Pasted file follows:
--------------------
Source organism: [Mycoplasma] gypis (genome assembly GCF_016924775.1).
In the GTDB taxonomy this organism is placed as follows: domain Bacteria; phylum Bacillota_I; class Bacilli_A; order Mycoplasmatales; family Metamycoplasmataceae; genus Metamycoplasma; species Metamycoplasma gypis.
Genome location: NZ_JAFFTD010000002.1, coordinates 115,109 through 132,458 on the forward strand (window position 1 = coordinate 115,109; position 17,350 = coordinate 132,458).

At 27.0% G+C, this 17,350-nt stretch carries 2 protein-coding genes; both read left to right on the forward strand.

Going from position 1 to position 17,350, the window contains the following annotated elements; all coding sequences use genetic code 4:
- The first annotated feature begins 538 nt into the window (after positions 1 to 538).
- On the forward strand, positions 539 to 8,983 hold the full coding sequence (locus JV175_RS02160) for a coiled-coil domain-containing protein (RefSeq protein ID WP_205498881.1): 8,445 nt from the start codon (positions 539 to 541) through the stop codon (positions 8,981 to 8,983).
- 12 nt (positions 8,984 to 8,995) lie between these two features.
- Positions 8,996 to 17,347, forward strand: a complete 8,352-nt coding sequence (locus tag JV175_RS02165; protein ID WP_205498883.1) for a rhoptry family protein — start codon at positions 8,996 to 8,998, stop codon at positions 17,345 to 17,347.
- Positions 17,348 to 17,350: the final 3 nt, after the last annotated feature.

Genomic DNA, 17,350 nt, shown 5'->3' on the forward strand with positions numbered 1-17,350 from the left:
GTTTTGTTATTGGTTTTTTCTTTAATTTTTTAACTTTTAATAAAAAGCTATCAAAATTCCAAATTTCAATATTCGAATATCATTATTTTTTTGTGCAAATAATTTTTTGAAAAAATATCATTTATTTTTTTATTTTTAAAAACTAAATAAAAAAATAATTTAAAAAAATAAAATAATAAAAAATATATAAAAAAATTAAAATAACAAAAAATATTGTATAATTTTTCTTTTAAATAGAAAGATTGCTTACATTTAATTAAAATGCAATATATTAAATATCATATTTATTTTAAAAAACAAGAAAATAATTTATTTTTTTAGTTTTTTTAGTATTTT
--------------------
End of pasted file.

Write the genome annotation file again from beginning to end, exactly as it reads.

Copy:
Source organism: [Mycoplasma] gypis (genome assembly GCF_016924775.1).
In the GTDB taxonomy this organism is placed as follows: domain Bacteria; phylum Bacillota_I; class Bacilli_A; order Mycoplasmatales; family Metamycoplasmataceae; genus Metamycoplasma; species Metamycoplasma gypis.
Genome location: NZ_JAFFTD010000002.1, coordinates 115,109 through 132,458 on the forward strand (window position 1 = coordinate 115,109; position 17,350 = coordinate 132,458).

At 27.0% G+C, this 17,350-nt stretch carries 2 protein-coding genes; both read left to right on the forward strand.

Going from position 1 to position 17,350, the window contains the following annotated elements; all coding sequences use genetic code 4:
- The first annotated feature begins 538 nt into the window (after positions 1 to 538).
- On the forward strand, positions 539 to 8,983 hold the full coding sequence (locus JV175_RS02160) for a coiled-coil domain-containing protein (RefSeq protein ID WP_205498881.1): 8,445 nt from the start codon (positions 539 to 541) through the stop codon (positions 8,981 to 8,983).
- 12 nt (positions 8,984 to 8,995) lie between these two features.
- Positions 8,996 to 17,347, forward strand: a complete 8,352-nt coding sequence (locus tag JV175_RS02165; protein ID WP_205498883.1) for a rhoptry family protein — start codon at positions 8,996 to 8,998, stop codon at positions 17,345 to 17,347.
- Positions 17,348 to 17,350: the final 3 nt, after the last annotated feature.

Genomic DNA, 17,350 nt, shown 5'->3' on the forward strand with positions numbered 1-17,350 from the left:
GTTTTGTTATTGGTTTTTTCTTTAATTTTTTAACTTTTAATAAAAAGCTATCAAAATTCCAAATTTCAATATTCGAATATCATTATTTTTTTGTGCAAATAATTTTTTGAAAAAATATCATTTATTTTTTTATTTTTAAAAACTAAATAAAAAAATAATTTAAAAAAATAAAATAATAAAAAATATATAAAAAAATTAAAATAACAAAAAATATTGTATAATTTTTCTTTTAAATAGAAAGATTGCTTACATTTAATTAAAATGCAATATATTAAATATCATATTTATTTTAAAAAACAAGAAAATAATTTATTTTTTTAGTTTTTTTAGTATTTT